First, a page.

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Country Size and Tax Competition for Foreign Direct Investment

  • Andreas Haufler
  • Ian Wooton

We analyse tax competition between two countries of unequal size trying to attract a foreign-owned monopolist. When national governments have only a lump-sum profit tax (subsidy) at their disposal, but face exogenous and identical transport costs for imports, then both countries will be willing to offer a subsidy to the firm. At the same time, the firm prefers to locate in the larger market where it will be able to charge a higher producer price. In equilibrium the large country receives the investment and may even be able to charge a positive tax, if the difference in the sizes of the national markets is sufficiently great. The profit tax paid in equilibrium rises further if countries are given an additional instrument of either a tariff or a consumption tax.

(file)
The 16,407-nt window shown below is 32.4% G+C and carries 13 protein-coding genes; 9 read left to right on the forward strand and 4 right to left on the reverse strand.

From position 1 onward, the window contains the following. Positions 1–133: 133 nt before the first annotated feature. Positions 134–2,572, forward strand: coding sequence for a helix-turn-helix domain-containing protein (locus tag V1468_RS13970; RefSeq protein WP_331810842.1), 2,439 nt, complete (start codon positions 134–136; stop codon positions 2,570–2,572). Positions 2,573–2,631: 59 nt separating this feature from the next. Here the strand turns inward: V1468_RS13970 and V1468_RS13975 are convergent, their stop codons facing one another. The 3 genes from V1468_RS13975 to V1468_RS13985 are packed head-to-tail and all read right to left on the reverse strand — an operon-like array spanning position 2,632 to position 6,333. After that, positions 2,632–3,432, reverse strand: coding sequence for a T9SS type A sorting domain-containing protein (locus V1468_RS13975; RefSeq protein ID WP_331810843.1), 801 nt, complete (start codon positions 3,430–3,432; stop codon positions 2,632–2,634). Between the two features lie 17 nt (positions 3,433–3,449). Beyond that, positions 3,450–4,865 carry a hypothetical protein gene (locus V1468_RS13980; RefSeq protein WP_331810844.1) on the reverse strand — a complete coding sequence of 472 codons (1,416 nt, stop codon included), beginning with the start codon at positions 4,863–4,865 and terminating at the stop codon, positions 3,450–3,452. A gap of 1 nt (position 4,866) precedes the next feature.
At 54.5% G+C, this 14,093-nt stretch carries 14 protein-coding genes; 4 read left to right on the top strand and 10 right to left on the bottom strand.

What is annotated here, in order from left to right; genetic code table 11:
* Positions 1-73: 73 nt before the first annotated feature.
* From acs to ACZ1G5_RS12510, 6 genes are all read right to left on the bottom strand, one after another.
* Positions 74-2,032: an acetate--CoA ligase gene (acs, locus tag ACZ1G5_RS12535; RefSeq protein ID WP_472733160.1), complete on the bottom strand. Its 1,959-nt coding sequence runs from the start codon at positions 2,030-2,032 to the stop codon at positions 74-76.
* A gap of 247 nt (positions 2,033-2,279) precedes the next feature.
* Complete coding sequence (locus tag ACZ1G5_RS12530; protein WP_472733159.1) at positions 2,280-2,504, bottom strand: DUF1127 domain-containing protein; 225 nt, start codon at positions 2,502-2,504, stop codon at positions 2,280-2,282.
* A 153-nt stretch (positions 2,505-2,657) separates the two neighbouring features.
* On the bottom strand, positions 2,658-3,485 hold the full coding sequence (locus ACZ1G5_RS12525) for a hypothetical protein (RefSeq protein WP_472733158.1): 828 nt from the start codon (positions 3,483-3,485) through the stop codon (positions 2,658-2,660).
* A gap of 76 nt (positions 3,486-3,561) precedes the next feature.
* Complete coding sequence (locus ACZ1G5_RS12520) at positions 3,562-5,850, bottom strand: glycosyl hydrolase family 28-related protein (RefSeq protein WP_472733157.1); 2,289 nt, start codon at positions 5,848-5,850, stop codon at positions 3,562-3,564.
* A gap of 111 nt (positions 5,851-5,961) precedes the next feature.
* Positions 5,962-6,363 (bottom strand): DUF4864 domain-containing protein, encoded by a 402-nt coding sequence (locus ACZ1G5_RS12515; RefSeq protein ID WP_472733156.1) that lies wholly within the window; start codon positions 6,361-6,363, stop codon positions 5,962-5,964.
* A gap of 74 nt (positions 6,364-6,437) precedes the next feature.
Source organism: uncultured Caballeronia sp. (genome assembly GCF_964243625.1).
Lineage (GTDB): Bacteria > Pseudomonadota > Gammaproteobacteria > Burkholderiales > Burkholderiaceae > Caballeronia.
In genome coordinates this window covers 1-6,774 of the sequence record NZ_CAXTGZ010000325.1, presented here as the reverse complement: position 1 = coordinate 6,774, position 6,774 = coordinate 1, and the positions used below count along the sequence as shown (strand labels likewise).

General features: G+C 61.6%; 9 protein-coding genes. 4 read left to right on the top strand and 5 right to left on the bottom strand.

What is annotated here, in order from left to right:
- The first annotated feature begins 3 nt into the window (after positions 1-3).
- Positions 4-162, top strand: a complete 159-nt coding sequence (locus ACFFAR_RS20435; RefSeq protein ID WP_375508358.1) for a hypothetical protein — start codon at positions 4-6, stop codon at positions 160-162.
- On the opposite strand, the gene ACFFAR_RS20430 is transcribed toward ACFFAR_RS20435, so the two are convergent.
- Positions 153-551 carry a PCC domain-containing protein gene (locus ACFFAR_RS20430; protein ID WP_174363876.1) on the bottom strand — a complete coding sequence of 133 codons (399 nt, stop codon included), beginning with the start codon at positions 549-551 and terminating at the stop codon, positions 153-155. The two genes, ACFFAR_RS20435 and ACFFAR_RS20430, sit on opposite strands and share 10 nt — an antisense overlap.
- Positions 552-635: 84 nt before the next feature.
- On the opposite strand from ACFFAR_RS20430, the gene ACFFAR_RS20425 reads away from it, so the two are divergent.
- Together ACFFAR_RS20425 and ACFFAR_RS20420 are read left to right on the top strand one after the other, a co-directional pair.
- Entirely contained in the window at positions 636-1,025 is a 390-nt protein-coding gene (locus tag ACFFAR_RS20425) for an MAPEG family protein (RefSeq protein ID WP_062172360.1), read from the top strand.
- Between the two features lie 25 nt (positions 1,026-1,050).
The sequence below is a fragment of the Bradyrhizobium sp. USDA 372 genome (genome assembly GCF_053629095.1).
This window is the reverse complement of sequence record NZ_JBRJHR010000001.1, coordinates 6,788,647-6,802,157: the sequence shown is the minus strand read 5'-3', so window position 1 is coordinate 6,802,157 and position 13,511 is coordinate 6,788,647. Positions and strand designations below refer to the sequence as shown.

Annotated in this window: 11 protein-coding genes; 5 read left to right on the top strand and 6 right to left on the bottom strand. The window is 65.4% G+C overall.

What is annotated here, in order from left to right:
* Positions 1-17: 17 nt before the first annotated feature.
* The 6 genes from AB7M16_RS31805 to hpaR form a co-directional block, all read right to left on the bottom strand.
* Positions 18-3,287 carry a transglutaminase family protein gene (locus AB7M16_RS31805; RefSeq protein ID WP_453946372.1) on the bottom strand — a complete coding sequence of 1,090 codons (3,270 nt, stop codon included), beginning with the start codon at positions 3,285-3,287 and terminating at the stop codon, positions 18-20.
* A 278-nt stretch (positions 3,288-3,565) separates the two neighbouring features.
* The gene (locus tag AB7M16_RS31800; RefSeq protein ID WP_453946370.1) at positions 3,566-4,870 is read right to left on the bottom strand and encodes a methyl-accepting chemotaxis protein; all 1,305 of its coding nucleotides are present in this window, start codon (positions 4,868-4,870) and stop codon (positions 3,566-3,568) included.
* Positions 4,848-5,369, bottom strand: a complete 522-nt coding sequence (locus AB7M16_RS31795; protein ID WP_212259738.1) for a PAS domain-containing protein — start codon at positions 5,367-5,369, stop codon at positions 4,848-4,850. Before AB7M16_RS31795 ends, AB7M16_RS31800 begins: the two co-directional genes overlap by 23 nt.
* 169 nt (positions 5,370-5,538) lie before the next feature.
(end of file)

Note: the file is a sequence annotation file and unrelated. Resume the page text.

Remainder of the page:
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Paper provided by Business School - Economics, University of Glasgow in its series Working Papers with number 9702.

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Handle: RePEc:gla:glaewp:9702
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